Research: How critical are young people towards information?

Girl filming with her mobile phone

Free Press Unlimited, with support of the Swedish Postcode Foundation, has investigated how teenagers in Mexico, South-Africa and the Netherlands engage with information on social media. A new report issues recommendations to teachers, media organisations and others on how to support information literacy at a time where disinformation is rampant.

Words like fake news, misinformation and echo chambers have dominated conversations about digital media over the past five years. The Covid-19 crisis proves once again that they have serious consequences: misinformation and ‘fake news’ can cost lives.

It is more important than ever for people to be equipped with tools to navigate the increasingly polarised and potentially misleading content they encounter online. This is especially true for young people, who rely heavily on social media for information.

Free Press Unlimited launched the research project Keeping It Real. Together with experts, we investigated how seven groups of 13 and 14-year-olds with different socioeconomic backgrounds and nationalities engage with information they encounter on social media.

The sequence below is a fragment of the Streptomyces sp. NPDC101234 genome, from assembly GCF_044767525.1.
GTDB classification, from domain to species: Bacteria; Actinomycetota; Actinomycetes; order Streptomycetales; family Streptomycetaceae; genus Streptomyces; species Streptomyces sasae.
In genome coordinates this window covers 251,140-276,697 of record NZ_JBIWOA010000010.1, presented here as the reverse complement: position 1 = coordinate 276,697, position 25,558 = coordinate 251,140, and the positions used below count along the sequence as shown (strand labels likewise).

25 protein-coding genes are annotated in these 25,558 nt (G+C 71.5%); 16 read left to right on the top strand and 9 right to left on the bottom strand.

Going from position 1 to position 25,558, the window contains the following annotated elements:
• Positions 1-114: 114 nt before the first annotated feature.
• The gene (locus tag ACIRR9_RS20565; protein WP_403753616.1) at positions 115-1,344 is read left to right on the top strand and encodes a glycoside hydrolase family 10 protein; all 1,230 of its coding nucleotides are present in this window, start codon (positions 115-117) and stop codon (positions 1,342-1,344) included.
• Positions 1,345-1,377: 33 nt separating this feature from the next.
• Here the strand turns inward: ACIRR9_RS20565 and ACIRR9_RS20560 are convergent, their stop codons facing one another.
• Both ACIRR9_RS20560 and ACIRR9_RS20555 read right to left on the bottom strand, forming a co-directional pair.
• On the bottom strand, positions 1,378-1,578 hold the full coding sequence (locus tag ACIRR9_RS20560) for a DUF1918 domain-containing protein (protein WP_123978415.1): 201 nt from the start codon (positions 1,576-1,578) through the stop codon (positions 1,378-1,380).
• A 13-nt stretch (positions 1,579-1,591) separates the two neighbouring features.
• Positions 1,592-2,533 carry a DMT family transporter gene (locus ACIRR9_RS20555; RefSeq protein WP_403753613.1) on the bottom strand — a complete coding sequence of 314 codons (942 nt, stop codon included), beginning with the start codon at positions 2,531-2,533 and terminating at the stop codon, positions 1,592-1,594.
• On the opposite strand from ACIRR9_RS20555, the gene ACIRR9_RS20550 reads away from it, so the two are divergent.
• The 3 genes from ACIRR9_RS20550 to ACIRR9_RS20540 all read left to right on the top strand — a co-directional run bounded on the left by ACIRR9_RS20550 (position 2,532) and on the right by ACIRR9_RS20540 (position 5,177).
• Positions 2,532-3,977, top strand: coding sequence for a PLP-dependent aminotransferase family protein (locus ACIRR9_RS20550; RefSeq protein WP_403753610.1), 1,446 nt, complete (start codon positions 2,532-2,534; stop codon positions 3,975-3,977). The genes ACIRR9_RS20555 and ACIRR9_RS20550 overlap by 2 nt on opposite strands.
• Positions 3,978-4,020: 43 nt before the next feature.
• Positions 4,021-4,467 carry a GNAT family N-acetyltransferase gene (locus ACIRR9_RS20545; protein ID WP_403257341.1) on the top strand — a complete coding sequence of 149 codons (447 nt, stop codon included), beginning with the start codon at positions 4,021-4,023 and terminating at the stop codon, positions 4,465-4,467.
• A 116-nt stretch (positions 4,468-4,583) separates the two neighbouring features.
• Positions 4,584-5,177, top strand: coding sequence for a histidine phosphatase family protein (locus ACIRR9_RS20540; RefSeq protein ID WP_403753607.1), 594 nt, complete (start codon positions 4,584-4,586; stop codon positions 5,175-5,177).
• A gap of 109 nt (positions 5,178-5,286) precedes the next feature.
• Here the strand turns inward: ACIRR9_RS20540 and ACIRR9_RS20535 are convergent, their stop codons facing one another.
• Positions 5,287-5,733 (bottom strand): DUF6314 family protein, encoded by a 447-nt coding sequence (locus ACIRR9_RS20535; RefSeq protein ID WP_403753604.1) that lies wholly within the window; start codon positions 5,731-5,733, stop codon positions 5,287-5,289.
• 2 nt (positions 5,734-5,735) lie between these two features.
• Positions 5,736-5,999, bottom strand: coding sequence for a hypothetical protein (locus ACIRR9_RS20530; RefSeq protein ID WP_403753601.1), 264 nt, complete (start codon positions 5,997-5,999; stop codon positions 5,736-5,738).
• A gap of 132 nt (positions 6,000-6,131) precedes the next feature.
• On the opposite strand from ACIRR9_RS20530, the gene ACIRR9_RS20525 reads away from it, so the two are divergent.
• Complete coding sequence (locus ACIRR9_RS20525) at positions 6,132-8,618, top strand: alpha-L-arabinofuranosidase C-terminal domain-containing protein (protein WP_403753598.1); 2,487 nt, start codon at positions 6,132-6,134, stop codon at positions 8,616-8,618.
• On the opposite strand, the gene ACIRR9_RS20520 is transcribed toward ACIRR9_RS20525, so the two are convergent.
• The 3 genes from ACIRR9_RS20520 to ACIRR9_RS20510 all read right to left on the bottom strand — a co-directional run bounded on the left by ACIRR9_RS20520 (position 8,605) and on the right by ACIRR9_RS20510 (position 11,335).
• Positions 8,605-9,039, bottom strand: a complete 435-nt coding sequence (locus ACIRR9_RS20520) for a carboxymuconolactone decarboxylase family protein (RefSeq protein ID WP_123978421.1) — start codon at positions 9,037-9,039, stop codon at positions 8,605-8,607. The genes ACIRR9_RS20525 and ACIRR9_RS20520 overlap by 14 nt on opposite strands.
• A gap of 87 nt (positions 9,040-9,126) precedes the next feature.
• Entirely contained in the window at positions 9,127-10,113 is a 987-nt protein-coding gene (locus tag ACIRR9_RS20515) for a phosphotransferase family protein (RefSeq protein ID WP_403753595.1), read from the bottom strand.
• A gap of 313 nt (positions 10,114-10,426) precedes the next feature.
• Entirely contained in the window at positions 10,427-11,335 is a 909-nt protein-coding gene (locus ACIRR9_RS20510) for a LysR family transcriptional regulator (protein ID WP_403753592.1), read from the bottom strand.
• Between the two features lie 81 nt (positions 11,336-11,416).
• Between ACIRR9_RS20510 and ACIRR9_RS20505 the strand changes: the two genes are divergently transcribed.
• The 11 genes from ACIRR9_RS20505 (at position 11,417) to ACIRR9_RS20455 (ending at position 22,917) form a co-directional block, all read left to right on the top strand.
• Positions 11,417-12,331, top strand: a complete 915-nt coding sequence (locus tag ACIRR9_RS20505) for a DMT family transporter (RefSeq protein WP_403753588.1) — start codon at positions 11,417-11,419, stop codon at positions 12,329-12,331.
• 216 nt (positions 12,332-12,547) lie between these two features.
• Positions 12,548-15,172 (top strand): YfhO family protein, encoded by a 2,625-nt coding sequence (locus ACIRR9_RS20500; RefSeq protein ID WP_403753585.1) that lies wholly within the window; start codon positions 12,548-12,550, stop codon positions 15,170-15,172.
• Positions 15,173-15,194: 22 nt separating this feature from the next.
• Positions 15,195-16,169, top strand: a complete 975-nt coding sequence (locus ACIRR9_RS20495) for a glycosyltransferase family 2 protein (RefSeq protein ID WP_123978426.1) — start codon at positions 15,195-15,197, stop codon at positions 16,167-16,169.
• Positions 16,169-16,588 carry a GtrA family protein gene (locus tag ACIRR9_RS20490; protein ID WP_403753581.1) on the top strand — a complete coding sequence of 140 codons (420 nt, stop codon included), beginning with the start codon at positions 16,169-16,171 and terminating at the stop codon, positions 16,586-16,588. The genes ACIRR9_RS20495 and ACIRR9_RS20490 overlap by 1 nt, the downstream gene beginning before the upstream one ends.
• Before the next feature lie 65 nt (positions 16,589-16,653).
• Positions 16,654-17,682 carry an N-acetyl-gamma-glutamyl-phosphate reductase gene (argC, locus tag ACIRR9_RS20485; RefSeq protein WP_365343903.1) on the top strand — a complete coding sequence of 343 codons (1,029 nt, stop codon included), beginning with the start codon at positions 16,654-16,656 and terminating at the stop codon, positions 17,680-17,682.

“If we want to better support the critical media and information literacy skills of young people, it is vital that we understand their current behaviour and attitude towards the information they encounter online,” says lead researcher Tim Schoot Uiterkamp. “This means understanding in which situations they are already critical towards a post or other piece of information they see on social media, but also what makes them care or not about whether the information they see is reliable.”

Published on 25 May the report contains recommendations for teachers, trainers, practitioners, policymakers, media and media development organisations who work with and for your people.

“It’s very important to get the kids themselves involved. Many children already fact check some forms of information, but not all and not always consciously. One approach to media literacy development is asking them to make this internal fact-checking process explicit,” says project leader Peter van Lier.

Free Press Unlimited will use the study’s findings for the development of pilot projects in different countries. These are aimed at boosting critical thinking, the ability to distinguish misinformation from reliable, fact-based news and information, as well as foster an understanding of the value of reliable information.


Questions regarding the research can be send to



Photo: Paul Enkelaar

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